My guide to becoming a recovering fundamentalist: The Gospel

In Philippians Paul instructs us to rejoice when the Gospel is preached. There is no doubt in my mind that the Gospel is preached faithfully in fundamentalist churches. Heart issues aside (all groups have them) fundamentalism does have at its core the Gospel. This is first and foremost one of the benefits of fundamentalism. It’s the baby from the bathwater.

Come again?
Let’s face it, the Gospel is offensive. The Bible says so and reality says so. One of the problems with the strawman we call fundamentalism is this: We figure that by bashing fundamentalists we are somehow more palatable to our culture. We can write ‘fundamentalists’ off as extremists. So, we cast aside fellow brothers and sisters in Christ. In other words: we bash ‘fundies’ to make ourselves look good. Friends, the Gospel is offensive. Bashing any group doesn’t make the Gospel less offensive and doesn’t make us look good either.

There are false Gospels
There is and always has been movements to teach and promote a false Gospel. The Bible tells us it will happen and we see throughout history that it happens. In the fundamentalist modernist controversy we have to remember that the stance that was being taken was for the truth of God’s Word and the essential issues regarding Jesus. Paul instructs us to pay attention to our ministry and our doctrine. While we may not agree with the practical outgrowth that happened to fundamentalism, It’s founding is solid and it’s motive solid. If anything fundamentalism does teach us there is a point where you have to stand your ground and say this is truth and this is heresy.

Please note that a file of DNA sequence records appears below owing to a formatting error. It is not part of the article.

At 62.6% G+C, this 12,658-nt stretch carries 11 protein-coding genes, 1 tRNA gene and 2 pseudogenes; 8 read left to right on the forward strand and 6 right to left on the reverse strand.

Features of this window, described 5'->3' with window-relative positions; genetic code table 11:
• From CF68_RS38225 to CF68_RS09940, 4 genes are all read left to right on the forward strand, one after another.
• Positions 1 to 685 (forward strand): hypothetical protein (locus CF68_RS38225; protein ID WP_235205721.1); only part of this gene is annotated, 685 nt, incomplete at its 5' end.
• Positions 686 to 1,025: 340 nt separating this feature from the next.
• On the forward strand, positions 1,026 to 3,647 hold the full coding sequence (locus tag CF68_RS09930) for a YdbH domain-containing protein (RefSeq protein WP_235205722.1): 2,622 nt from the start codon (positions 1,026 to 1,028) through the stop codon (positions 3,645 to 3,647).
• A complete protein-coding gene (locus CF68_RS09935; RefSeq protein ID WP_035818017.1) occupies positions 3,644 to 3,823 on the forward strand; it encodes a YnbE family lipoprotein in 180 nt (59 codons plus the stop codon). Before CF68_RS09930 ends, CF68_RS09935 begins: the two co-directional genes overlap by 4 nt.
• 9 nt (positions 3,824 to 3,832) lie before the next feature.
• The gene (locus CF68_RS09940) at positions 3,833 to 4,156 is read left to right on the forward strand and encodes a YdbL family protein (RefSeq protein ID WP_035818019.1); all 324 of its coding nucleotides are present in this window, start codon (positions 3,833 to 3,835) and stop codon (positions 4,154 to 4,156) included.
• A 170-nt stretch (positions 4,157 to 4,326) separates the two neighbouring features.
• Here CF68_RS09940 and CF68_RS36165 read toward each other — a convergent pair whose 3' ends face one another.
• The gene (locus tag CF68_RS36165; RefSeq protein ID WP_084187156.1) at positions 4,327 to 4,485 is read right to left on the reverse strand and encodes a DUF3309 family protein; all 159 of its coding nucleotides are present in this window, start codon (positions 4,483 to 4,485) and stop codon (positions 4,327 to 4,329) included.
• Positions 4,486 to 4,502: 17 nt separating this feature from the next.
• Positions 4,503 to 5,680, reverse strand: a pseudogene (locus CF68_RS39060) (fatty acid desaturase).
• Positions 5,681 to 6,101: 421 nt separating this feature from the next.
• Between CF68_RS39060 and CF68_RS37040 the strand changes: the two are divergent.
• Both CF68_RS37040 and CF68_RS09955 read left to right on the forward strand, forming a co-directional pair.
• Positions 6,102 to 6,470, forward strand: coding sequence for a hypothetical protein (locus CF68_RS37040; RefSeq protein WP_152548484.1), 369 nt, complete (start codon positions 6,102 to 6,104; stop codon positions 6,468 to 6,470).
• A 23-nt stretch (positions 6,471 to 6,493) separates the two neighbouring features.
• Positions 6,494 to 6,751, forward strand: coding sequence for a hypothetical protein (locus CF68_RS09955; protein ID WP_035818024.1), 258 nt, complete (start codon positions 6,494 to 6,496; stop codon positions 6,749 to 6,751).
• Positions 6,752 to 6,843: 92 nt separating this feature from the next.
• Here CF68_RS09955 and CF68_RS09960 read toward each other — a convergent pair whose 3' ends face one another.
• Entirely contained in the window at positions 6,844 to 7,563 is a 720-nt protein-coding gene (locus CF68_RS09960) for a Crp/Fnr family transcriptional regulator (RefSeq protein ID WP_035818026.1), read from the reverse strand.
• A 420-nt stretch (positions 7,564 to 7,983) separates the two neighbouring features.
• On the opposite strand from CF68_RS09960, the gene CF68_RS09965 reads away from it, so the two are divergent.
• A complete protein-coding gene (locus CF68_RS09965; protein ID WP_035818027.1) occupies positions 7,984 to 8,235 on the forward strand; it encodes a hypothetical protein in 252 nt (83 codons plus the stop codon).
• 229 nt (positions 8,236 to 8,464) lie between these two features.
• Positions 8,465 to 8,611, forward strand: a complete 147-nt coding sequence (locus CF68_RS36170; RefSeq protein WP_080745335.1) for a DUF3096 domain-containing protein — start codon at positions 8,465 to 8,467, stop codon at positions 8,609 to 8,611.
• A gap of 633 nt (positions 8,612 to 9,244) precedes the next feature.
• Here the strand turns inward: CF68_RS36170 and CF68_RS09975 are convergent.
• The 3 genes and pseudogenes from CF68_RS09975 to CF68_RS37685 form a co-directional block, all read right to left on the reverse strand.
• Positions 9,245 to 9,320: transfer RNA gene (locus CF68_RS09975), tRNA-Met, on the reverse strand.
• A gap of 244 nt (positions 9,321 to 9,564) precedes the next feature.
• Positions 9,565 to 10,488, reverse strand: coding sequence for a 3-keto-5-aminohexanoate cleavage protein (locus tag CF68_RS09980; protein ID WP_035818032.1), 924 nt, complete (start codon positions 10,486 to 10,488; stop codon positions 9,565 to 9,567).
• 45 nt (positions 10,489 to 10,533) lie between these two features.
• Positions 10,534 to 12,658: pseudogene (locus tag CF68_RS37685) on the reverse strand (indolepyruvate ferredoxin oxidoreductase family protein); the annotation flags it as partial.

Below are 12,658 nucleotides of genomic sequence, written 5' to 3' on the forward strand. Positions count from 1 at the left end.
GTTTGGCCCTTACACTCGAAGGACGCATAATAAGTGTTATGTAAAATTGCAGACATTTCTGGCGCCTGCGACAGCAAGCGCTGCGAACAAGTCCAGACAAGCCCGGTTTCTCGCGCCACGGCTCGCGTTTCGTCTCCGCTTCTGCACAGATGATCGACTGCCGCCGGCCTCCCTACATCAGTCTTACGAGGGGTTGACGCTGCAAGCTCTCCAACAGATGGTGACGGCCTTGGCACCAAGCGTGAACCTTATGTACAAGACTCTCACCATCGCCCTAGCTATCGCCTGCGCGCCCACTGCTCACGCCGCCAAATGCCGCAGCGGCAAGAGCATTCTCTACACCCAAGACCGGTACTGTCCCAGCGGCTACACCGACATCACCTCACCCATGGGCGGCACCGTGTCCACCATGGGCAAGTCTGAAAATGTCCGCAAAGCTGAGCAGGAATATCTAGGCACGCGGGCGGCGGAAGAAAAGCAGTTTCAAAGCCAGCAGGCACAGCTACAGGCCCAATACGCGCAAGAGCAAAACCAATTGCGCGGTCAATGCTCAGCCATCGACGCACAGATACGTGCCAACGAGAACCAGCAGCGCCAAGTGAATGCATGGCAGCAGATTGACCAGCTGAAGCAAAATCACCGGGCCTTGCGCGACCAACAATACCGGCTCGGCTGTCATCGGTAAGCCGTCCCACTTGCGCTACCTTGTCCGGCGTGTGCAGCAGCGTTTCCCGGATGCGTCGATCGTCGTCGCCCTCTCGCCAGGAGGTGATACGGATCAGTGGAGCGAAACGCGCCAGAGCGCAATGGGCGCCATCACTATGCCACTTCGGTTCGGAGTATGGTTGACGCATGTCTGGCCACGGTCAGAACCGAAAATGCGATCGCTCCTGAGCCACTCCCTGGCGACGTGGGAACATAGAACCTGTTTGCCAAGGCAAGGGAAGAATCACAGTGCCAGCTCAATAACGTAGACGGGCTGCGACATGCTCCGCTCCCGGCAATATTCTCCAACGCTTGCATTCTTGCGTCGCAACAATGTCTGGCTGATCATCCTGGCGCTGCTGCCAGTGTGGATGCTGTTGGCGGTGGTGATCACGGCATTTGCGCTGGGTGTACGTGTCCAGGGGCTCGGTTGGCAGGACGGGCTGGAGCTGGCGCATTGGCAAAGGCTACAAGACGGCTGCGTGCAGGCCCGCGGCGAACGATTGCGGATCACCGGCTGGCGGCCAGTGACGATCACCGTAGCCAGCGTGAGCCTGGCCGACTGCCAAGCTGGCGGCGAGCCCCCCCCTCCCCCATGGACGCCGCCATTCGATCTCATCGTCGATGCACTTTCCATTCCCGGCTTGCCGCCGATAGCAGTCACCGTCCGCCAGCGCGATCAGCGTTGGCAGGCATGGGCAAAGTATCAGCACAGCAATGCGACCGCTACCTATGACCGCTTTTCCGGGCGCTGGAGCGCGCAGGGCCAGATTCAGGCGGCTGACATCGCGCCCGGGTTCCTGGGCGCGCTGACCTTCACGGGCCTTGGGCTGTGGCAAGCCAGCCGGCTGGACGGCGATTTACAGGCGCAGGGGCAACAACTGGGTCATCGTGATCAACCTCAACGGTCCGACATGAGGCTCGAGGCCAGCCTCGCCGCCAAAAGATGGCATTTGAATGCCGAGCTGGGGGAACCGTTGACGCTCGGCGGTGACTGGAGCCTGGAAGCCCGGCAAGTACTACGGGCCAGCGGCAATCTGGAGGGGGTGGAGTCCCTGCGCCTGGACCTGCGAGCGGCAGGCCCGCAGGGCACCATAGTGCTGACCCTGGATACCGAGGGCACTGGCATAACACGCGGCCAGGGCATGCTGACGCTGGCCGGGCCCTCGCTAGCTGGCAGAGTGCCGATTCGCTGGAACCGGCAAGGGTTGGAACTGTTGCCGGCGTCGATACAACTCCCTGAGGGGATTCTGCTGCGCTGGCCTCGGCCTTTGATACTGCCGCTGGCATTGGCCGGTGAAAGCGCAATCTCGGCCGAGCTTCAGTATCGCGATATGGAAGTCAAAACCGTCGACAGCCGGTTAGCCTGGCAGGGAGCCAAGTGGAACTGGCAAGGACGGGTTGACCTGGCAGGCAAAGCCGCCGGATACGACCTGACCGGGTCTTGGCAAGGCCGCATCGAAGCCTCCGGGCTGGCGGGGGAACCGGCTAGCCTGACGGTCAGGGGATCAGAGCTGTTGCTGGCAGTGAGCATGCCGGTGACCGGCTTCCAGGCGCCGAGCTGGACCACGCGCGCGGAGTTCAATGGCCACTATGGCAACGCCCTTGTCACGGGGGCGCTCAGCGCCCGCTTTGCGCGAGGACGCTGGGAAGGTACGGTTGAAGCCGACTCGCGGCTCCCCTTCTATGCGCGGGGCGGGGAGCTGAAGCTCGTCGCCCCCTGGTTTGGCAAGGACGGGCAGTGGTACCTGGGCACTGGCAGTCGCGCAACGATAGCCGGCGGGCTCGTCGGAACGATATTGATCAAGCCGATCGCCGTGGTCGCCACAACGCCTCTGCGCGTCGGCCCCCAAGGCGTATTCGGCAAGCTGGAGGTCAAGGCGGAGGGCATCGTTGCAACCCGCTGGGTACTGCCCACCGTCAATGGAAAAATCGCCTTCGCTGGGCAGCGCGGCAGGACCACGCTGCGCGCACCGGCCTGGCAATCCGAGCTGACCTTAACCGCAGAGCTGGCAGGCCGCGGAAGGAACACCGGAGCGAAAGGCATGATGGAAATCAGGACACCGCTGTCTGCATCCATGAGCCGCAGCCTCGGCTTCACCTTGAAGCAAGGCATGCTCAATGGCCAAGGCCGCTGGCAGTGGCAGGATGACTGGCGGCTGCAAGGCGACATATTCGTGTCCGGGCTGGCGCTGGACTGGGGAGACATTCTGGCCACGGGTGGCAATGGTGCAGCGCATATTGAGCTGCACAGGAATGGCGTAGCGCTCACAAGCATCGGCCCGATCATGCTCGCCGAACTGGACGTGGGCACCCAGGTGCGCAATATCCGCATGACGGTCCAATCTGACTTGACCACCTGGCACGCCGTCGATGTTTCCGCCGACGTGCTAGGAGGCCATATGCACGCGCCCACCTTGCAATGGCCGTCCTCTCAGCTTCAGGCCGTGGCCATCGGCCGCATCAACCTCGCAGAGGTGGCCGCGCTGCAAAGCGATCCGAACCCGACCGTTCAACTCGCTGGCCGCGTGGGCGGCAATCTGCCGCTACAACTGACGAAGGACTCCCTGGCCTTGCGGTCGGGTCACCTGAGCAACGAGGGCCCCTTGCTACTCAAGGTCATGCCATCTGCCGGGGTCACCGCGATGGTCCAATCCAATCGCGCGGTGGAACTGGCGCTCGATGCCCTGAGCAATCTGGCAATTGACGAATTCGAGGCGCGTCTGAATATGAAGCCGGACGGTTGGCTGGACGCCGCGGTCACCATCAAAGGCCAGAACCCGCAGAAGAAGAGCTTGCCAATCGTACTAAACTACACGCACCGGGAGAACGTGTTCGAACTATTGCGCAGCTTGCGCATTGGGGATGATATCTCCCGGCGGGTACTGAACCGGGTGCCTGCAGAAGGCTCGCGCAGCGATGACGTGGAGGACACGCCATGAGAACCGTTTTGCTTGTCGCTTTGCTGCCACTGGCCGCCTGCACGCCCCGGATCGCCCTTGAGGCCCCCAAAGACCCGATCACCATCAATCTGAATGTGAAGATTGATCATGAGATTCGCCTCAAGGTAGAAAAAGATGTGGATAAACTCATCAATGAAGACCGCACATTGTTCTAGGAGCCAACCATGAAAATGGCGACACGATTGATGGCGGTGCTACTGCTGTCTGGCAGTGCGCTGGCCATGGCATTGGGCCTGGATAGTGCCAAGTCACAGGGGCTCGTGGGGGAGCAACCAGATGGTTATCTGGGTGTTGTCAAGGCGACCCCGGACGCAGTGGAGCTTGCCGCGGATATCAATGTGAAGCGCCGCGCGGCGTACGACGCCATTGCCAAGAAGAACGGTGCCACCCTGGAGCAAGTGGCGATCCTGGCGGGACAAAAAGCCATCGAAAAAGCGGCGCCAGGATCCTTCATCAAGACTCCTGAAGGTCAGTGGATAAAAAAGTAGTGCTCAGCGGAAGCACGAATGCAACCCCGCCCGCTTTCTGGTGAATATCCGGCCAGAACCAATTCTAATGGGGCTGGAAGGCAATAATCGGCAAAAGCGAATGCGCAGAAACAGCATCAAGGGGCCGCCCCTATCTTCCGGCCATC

Reacting
I often say act don’t react. But like many proverbial statements, it’s not always true all the time. There are times when reaction is correct, like placing you hand accidentally on a hot stove. Galatians states how we should not be deceived, that what we reap we will sow. Fundamentalism started as a good reaction to a bad trend. To hold as vile fundamentalism by touting all its ills is a standard none would care to live by. I don’t think we want to reap that in our own ministries.

The bottom line:
One of the greatest contributions of fundamentalism is a defense of the Gospel. Such passion for the Gospel and the Bible should not be taken lightly. Further, we shouldn’t bash a movement like a strawman, as we reap what we sow. The Gospel is offensive. While we as Christians shouldn’t be offensive we must remember there is a point where we have to say what is false and what is true.

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